Reign of Dragoness is light enough that players can feel free to socialize in between turns. Although my children tend to become hyper-focused on their strategy (or holding and re-sorting their cards), the games I’ve played with other adults have been chatty. This one is fun to play with people who want some casual competition and maybe a bit of conversation.
Grandpa Beck’s Games are known for creating family-friendly, versatile card games inspired by some of the classics, and Reign of Dragoness fits in beautifully with their line. This one has my favorite artwork of all the Grandpa Beck games I have tried, and the mechanics are very appealing to me as a person who used to play a lot of Rummy.
I believe the biggest turnoff in the game revolves around the luck of the draw. Skill certainly comes into play, but skill alone isn’t enough to overcome a really poor hand of cards. On the other hand, luck can be a wonderful equalizer – very useful for leveling the playing field between adults and less-experienced children in family games. I grew up playing plenty of Rummy, so I don’t take issue with the luck in Reign of Dragoness. Ultimately the game is more interesting to me and provides more variety of choices on my turns.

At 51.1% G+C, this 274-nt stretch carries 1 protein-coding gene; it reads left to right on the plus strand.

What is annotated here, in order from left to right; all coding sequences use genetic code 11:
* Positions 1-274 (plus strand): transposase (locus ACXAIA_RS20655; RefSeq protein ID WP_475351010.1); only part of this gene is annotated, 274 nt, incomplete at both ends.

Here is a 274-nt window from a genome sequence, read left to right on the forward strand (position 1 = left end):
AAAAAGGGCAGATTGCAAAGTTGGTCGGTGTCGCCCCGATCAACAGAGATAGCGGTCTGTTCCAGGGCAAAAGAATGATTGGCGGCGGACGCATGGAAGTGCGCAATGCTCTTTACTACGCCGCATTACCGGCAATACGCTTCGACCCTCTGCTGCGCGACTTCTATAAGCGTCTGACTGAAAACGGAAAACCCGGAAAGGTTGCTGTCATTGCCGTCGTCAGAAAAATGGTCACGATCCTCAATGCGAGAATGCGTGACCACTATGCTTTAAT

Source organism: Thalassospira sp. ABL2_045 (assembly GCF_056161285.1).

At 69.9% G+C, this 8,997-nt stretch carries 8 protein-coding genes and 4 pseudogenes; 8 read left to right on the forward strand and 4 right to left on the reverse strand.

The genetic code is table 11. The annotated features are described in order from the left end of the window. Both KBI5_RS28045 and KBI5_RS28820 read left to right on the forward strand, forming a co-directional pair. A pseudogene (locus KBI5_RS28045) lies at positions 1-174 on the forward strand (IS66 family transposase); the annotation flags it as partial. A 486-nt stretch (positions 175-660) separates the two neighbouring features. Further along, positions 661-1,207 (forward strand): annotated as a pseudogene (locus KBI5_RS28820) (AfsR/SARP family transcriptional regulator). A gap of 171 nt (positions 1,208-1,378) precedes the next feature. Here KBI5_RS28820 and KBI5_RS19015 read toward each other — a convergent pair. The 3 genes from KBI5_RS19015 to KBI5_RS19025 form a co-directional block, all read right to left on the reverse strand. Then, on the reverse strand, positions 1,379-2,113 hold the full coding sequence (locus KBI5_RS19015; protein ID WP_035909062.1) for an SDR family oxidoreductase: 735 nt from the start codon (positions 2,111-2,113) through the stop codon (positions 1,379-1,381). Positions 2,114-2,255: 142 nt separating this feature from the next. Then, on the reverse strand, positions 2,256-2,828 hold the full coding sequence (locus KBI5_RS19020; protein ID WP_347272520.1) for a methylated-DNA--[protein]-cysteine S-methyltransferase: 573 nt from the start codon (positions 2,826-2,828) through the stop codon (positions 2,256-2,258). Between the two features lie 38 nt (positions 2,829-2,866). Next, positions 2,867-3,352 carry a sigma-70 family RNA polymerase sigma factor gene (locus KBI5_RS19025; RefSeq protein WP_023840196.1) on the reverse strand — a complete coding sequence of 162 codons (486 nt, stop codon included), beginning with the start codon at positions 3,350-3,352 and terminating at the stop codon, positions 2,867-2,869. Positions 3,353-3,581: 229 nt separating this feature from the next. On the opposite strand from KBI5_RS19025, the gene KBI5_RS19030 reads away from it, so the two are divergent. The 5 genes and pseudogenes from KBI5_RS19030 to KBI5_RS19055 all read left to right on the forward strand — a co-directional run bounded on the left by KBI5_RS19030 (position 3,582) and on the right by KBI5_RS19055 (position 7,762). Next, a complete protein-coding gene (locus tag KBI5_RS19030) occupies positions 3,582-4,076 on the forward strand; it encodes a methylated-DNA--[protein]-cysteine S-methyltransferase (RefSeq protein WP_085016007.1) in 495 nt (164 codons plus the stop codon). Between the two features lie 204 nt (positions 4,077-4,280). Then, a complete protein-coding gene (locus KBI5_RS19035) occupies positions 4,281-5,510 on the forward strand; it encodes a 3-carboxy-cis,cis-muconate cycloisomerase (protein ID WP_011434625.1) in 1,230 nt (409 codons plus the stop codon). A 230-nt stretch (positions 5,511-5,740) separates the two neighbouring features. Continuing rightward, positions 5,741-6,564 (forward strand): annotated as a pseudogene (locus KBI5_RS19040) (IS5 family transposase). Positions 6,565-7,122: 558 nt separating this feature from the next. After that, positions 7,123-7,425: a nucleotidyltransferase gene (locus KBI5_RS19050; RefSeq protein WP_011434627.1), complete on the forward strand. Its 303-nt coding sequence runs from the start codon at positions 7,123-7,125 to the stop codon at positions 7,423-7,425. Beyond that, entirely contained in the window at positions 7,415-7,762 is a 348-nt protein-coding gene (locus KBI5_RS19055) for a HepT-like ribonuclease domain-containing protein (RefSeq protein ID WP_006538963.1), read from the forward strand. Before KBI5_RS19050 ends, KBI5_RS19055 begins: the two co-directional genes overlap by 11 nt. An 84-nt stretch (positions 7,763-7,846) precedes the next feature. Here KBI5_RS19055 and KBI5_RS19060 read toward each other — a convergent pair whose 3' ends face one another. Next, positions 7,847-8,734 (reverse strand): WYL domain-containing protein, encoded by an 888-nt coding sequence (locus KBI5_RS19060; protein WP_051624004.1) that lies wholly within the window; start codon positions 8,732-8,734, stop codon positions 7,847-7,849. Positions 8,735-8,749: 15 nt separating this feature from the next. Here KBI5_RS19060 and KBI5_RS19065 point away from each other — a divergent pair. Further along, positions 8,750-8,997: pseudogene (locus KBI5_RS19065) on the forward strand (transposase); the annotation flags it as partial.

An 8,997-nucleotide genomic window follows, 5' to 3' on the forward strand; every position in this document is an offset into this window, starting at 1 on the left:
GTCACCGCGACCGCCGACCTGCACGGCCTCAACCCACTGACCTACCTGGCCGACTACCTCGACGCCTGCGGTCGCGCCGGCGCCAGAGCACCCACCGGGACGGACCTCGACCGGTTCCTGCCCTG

This game is simple to learn, easy to teach, and I think will appeal to a wide audience. It has classic card game nostalgia but offers an interactive twist that gives it a little more oomph. This is the type of game I could take to family functions and find plenty of willing players – aunts, grandparents, cousins… I have found that comparing a game to something well-known, such as Rummy, makes these sorts of games much less intimidating to more casual gamers.
Overall, I think Reign of Dragoness is a great casual card game with a lot of versatility and stands up well against the other games in the catalog.